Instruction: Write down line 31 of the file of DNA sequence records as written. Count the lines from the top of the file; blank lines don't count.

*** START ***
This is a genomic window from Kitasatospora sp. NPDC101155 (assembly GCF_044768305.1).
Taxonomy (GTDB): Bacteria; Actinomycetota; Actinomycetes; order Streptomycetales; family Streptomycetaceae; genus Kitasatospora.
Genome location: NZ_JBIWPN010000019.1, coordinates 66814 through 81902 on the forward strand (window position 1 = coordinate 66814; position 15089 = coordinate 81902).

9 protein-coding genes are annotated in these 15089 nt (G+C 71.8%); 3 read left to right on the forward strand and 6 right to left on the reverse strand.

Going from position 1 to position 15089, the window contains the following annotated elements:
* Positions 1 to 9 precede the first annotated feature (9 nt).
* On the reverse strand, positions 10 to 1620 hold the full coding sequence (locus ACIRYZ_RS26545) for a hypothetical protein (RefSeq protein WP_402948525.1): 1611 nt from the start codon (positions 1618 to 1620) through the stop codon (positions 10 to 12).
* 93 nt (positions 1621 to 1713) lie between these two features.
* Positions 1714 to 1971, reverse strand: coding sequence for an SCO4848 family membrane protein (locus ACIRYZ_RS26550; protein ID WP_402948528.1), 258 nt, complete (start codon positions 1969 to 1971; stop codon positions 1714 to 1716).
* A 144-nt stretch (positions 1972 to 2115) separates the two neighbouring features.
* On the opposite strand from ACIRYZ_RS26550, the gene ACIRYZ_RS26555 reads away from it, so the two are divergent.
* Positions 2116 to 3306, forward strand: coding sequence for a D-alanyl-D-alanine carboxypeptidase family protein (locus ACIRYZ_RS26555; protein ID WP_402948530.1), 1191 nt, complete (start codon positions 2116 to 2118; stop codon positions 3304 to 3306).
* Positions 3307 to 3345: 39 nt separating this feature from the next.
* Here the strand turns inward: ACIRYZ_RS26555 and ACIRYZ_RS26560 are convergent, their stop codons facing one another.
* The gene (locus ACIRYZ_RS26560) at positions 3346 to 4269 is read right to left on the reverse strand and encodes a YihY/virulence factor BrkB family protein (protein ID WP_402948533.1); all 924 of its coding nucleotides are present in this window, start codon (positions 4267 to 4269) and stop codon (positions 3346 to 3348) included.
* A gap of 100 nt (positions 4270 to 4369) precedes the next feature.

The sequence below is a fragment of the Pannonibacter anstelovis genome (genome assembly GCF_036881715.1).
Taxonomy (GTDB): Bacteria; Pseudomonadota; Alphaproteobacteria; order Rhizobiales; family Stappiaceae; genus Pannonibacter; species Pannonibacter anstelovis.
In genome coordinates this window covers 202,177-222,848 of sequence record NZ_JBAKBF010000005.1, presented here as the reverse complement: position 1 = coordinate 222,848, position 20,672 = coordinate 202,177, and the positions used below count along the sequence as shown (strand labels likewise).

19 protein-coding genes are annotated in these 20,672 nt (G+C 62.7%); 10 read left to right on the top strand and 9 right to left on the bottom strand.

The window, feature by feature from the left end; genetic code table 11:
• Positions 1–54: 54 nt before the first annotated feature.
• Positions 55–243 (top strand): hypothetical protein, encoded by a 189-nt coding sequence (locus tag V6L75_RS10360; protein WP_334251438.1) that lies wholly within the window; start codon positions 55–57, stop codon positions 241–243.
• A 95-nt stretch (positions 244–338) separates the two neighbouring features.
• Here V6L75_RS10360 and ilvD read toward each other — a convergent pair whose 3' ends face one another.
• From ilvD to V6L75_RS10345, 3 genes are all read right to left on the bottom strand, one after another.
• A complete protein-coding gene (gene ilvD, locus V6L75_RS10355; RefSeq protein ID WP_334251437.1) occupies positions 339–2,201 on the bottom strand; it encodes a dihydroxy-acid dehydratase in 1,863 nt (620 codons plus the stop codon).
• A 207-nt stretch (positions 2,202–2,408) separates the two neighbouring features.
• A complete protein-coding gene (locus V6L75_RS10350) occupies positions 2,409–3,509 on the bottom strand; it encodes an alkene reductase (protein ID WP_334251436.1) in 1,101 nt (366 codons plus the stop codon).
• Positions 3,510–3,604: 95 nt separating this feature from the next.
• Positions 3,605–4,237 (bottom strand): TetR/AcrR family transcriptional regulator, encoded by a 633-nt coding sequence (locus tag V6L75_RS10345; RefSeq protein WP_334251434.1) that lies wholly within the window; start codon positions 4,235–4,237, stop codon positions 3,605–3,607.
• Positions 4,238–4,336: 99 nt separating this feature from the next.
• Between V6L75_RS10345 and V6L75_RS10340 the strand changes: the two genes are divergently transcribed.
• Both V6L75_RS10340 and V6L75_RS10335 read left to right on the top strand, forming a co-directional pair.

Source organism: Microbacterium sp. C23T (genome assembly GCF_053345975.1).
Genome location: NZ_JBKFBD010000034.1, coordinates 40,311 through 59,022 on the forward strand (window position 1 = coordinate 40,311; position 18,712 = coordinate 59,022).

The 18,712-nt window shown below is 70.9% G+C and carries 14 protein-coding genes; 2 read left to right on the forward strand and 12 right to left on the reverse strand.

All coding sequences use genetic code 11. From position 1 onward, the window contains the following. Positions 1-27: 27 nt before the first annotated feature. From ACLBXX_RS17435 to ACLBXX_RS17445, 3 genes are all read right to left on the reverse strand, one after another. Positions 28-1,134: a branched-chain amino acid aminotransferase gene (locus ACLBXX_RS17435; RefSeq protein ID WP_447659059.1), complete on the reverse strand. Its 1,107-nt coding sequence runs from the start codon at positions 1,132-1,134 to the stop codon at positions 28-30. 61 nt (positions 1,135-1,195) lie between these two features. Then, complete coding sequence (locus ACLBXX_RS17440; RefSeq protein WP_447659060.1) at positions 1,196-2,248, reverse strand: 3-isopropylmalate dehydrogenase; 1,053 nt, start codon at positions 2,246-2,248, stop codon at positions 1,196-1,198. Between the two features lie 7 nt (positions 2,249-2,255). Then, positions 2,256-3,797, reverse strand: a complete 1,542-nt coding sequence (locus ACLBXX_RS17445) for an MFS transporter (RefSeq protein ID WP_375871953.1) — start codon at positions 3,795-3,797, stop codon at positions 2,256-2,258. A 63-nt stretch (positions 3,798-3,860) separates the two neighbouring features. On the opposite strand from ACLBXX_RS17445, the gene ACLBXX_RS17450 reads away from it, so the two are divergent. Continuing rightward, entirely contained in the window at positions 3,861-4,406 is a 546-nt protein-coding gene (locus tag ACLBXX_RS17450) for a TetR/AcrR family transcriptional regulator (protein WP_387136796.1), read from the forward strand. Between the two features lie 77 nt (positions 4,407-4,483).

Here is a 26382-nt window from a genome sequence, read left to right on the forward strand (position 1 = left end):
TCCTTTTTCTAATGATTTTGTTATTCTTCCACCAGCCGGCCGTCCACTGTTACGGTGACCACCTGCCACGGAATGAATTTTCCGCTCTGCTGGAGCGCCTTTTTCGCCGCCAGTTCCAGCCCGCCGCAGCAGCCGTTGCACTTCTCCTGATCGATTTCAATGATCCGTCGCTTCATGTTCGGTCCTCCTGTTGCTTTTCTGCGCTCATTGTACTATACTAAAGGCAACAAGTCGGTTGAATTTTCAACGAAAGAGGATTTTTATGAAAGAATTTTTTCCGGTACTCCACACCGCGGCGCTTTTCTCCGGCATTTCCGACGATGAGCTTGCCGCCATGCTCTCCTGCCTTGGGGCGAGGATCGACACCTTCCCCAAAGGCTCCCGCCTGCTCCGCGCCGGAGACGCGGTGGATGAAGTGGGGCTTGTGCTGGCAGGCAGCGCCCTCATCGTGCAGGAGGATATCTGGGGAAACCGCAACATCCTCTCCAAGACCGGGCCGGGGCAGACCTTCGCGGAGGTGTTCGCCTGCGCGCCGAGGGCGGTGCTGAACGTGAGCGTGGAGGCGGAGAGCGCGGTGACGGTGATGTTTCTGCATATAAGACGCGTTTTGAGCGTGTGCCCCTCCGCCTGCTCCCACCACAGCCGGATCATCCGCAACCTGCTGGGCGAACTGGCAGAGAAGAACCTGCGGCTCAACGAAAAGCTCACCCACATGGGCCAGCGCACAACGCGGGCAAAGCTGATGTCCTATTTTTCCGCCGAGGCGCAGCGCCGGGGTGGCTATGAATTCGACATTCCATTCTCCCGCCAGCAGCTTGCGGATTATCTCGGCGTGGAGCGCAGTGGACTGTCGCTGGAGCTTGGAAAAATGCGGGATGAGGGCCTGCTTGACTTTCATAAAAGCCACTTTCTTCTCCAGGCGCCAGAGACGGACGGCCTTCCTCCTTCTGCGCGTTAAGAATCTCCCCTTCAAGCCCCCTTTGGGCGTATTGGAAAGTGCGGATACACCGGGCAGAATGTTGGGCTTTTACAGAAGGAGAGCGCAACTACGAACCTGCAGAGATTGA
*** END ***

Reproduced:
• Positions 3,605–4,237 (bottom strand): TetR/AcrR family transcriptional regulator, encoded by a 633-nt coding sequence (locus tag V6L75_RS10345; RefSeq protein WP_334251434.1) that lies wholly within the window; start codon positions 4,235–4,237, stop codon positions 3,605–3,607.